The forex market is one of the largest entities of its type anywhere in the world, with an estimated $6.6 trillion traded globally every single day.
As you’d expect from a market of this size, this entity is also accessible 24 hours a day, with the market split across three different geographical sessions.
In this post, we’ll appraise the market’s fundamentals in greater detail, while asking when’s the best time to trade forex?
The Structure and Basics of the Marketplace
The three geographical trading sessions centre around the four primary forex exchanges in the world, which are based in London, New York, Sydney and Tokyo.
The London exchange and European trading session runs from 8am to 5pm GMT, while the New York alternative (and the North American market) opens at 1pm GMT before closing at 10pm.
Interestingly, the Asian trading session is a little broader and more complex, not least because there are two major exchanges based in the vast Asia-Pacific region. The primary exchange is based in Tokyo, which is open between the hours of 12am (midnight) GMT and 9am five-days-a-week.
However, the Sydney exchange opens at 10pm GMT and closes at 7am, creating a scenario where the Asia-Pacific marketplace unofficially runs between the hours of 10pm and 9am overall.
It’s this session that sees the majority of the world’s major currency pairs traded, including the JPY/USD and the JPY/GBP. Other major currencies traded prolifically during this time include the Chinese yuan, the Russian Ruble and Australian dollar, with these assets also linked strongly by trade and international cooperation.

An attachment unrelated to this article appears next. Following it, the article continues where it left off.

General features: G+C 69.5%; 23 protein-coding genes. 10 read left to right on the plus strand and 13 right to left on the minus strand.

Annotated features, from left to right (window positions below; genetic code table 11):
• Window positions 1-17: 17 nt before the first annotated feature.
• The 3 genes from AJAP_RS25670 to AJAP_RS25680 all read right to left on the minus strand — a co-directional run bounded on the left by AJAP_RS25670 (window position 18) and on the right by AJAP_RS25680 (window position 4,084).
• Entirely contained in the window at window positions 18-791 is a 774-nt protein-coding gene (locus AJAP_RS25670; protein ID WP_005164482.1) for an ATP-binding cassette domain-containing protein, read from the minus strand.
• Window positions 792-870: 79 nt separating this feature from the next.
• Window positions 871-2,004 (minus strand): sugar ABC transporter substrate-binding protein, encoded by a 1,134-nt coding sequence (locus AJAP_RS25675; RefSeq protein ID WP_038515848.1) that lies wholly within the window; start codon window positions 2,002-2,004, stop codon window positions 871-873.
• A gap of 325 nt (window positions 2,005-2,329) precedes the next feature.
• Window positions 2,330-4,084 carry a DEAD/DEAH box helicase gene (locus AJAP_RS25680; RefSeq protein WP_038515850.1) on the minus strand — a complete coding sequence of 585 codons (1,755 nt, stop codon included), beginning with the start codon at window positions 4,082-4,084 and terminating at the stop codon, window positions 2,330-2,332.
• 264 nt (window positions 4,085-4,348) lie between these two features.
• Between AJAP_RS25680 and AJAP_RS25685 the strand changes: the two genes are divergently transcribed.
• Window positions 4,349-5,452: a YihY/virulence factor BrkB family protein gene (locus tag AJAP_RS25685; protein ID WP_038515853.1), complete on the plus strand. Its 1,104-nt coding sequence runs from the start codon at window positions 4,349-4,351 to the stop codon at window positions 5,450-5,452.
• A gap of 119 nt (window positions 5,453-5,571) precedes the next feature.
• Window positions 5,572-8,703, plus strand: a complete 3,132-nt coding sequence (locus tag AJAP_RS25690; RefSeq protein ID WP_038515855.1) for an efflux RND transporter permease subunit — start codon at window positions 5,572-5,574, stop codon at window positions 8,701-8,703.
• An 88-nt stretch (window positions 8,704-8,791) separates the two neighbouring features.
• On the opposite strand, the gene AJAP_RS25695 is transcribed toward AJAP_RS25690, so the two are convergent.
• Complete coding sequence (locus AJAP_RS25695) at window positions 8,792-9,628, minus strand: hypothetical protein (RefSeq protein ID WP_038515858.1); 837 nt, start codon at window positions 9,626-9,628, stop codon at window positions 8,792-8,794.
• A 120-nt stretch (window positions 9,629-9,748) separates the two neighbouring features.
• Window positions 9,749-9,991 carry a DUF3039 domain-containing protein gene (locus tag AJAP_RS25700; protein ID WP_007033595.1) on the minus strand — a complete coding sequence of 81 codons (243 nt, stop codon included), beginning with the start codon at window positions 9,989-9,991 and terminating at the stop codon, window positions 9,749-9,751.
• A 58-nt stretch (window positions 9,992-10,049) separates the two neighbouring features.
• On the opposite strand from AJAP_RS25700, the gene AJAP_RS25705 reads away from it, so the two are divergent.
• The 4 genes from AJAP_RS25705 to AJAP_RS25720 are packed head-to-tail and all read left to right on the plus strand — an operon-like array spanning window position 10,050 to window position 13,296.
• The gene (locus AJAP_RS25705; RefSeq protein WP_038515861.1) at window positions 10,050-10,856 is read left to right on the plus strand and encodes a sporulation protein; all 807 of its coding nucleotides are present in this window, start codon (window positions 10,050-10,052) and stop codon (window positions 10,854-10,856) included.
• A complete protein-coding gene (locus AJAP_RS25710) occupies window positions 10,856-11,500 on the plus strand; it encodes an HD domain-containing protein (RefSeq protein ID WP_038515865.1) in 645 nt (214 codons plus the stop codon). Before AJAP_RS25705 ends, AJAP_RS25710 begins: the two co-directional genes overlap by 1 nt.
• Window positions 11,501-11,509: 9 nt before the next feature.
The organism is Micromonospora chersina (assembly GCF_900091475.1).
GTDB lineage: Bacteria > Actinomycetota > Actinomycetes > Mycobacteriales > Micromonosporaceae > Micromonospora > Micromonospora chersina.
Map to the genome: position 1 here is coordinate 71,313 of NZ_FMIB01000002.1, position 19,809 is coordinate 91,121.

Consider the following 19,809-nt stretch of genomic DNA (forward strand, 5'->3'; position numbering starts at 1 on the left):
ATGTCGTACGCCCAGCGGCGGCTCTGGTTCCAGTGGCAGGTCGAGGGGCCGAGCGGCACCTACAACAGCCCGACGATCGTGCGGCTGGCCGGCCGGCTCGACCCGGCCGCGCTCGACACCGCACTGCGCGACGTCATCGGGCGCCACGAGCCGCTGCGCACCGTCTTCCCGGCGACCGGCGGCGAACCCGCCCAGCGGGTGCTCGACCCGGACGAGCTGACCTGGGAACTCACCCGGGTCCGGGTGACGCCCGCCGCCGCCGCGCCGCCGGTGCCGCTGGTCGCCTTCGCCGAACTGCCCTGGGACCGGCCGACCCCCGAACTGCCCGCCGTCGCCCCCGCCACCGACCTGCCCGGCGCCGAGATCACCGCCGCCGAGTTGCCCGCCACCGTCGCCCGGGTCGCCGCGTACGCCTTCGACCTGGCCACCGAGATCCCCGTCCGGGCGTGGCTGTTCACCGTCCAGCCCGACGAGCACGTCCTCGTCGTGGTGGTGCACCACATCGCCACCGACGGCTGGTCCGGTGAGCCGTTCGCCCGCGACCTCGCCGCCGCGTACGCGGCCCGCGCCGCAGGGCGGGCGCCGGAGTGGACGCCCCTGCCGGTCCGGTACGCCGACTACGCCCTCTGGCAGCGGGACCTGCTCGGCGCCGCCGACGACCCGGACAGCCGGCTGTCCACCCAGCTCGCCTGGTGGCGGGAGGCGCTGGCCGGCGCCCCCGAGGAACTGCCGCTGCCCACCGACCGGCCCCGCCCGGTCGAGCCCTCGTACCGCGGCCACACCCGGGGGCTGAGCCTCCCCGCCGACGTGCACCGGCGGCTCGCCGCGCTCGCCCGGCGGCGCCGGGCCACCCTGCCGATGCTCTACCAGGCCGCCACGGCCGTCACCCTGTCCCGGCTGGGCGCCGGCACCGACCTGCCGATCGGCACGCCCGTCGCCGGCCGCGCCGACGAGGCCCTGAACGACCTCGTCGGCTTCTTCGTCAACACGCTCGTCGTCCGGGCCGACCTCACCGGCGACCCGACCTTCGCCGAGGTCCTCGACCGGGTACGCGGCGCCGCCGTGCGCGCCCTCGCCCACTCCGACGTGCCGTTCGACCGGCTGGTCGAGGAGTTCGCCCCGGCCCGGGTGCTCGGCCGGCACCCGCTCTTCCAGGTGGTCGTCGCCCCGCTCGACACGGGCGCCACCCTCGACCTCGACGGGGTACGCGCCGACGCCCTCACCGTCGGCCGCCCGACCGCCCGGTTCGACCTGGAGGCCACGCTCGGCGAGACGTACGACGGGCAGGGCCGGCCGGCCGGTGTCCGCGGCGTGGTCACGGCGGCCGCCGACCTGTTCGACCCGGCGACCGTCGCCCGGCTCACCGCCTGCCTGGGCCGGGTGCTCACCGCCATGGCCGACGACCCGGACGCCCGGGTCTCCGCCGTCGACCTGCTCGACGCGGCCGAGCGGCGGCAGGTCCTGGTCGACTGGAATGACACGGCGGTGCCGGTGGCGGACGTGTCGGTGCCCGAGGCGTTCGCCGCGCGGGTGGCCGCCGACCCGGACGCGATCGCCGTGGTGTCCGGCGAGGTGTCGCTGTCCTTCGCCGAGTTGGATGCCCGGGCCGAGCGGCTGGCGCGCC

Also read: Is It Time We Should Start Worrying About the Stock Market?
When’s the Best Time to Trade and How to Optimise Your Orders
As we can see, there are several periods where these individual markets overlap, with the most obvious example provided by the afternoon trading session in the UK.
At this time, there’s a four-year crossover between the hours of 1pm and 5pm GMT, where both the London and the New York exchange are open for business. This period typically sees trading volumes and volatility levels increase considerably, creating more marked price movements and greater opportunities for day traders to profit.
There’s another one-hour crossover between 8am and 9am GMT, as the European trading session gets underways and the Asia-Pacific market draws to a close.
This creates a smaller window of opportunity and volatility, so it may suit day traders with a slightly higher level of risk-aversion.
Of course, such crossover periods don’t always translate into profitability, particularly as there’s the potential to also lose more than your initial deposit. With this in mind, you need to experiment with various strategies that suit both your risk appetite and profit expectations, as this will help you to identify the best possible time to trade the market.
To achieve this, you should consider targeting trading platforms like the MetaTrader 4 which offers access to a demo trading account. These entities essentially simulate a real-time and corporeal market environment, enabling you to test and hone various strategies without risking your hard-earned capital.
Over a period of between three and six months, you can subsequently learn how to trade the market and time your orders to achieve the optimal impact!
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